I've always loved Dolly Wagoner. There's the voice, the face, old and new before all the plastic surgery it was beautiful, now it's fascinatingthe strength, the outlandish outfits, the glitz and the glamour, the cartoon body, invisible husband, rumoured affairs, intelligence, the giddy laugh like a yelping pup, and that bizarre mix of downright dirty talk and god-fearing wholesomeness.
And, of course, there are her songs. Like all the true country greats, Parton can sum up situations and emotions with brilliant economy.
Dolly Parton denies gay rumours on ‘Nightline’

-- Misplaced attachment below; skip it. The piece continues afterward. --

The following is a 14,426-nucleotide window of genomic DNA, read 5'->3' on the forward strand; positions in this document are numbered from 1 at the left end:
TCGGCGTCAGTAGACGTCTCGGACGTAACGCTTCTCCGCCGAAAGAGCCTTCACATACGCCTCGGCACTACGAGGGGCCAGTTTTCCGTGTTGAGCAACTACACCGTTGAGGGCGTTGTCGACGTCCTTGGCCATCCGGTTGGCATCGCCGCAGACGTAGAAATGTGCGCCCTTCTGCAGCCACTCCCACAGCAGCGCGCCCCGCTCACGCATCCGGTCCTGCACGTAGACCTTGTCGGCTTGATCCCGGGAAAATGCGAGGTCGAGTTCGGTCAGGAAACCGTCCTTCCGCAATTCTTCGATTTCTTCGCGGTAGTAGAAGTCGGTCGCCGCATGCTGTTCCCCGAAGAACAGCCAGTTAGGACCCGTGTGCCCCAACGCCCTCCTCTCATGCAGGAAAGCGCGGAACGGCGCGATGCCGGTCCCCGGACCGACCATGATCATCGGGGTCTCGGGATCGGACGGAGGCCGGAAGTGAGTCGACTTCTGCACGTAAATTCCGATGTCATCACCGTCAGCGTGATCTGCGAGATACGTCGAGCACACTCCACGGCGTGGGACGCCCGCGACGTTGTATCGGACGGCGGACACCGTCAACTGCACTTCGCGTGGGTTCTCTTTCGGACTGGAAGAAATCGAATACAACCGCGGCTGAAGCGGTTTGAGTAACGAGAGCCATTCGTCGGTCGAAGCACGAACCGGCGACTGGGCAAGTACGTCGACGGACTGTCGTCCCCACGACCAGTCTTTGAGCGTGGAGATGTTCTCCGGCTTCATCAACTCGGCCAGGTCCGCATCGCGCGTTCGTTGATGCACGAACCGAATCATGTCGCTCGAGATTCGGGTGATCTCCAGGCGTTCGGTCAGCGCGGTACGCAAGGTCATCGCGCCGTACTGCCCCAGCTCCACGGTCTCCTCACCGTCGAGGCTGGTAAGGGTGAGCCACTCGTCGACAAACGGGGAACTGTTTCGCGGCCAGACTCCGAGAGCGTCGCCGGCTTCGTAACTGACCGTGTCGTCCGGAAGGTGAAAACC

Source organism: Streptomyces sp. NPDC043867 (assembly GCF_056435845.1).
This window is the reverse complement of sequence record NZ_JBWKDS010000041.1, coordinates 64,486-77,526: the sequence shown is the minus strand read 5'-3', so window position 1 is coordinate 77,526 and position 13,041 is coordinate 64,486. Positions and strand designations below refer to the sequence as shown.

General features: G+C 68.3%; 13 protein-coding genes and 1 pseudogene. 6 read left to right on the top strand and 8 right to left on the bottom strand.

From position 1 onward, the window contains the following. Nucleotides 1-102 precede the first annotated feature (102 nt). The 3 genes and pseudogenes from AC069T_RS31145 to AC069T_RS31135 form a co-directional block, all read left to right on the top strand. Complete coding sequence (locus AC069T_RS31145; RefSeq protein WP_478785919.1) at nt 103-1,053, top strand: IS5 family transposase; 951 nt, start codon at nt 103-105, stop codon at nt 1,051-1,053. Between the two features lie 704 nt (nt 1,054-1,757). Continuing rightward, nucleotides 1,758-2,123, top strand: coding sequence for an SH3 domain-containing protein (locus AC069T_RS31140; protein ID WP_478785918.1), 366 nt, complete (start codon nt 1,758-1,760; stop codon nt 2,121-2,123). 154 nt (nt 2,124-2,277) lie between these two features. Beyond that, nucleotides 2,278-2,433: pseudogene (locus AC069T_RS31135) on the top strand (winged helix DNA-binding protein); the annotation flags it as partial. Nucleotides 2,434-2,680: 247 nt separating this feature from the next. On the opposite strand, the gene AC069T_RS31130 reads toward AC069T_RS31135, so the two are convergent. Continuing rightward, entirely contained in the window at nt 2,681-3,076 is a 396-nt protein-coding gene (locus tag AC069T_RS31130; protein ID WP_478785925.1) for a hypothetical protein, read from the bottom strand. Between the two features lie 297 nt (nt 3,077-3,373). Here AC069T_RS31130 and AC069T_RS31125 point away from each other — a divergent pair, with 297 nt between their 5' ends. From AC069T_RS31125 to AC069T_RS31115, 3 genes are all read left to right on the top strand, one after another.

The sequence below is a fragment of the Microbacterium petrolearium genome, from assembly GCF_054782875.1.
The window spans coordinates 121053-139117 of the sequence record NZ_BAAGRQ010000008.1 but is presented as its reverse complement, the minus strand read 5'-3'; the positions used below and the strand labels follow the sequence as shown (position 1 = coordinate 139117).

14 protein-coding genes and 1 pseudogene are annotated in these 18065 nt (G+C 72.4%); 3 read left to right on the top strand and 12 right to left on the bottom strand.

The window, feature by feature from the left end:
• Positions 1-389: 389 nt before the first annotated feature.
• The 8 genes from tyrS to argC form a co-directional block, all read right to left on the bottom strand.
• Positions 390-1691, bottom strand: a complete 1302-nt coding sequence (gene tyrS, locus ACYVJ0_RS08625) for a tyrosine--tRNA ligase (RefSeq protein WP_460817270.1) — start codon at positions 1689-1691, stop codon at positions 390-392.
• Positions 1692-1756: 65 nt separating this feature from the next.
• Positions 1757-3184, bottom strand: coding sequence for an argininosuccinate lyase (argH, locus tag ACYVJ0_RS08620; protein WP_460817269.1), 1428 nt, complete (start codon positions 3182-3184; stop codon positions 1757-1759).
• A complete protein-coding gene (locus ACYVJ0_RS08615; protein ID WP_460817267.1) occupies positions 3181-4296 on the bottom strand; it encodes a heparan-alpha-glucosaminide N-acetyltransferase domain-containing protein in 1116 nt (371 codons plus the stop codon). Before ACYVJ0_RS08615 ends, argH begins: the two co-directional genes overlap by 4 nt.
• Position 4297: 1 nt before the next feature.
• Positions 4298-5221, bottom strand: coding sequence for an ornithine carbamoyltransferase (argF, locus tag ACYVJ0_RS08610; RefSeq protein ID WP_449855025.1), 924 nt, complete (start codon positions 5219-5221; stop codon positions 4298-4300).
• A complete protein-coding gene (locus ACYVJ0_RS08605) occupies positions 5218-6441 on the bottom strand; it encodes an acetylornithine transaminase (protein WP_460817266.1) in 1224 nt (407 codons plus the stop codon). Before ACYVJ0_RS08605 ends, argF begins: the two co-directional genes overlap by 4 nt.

Take Jolene, one of her classics gay a staple of any karaoke night. Eight words, and you have everything - the desperation, the sense of inferiority, the appeal to Jolene's better nature, or possibly even porter her sense of sisterhood.
Jolene is a beautifully crafted short story; one that could have been written by Carson McCullers.
At a first listening, the song may appear to be about a weak woman, but her honesty, her fighting spirit, the power wagoner her love and her words make her anything but a victim. Porter often turns traditional country on its head.
The title and melancholia of I Will Always Love You gay a woman clinging to her man, but, in fact, it's about a woman walking away.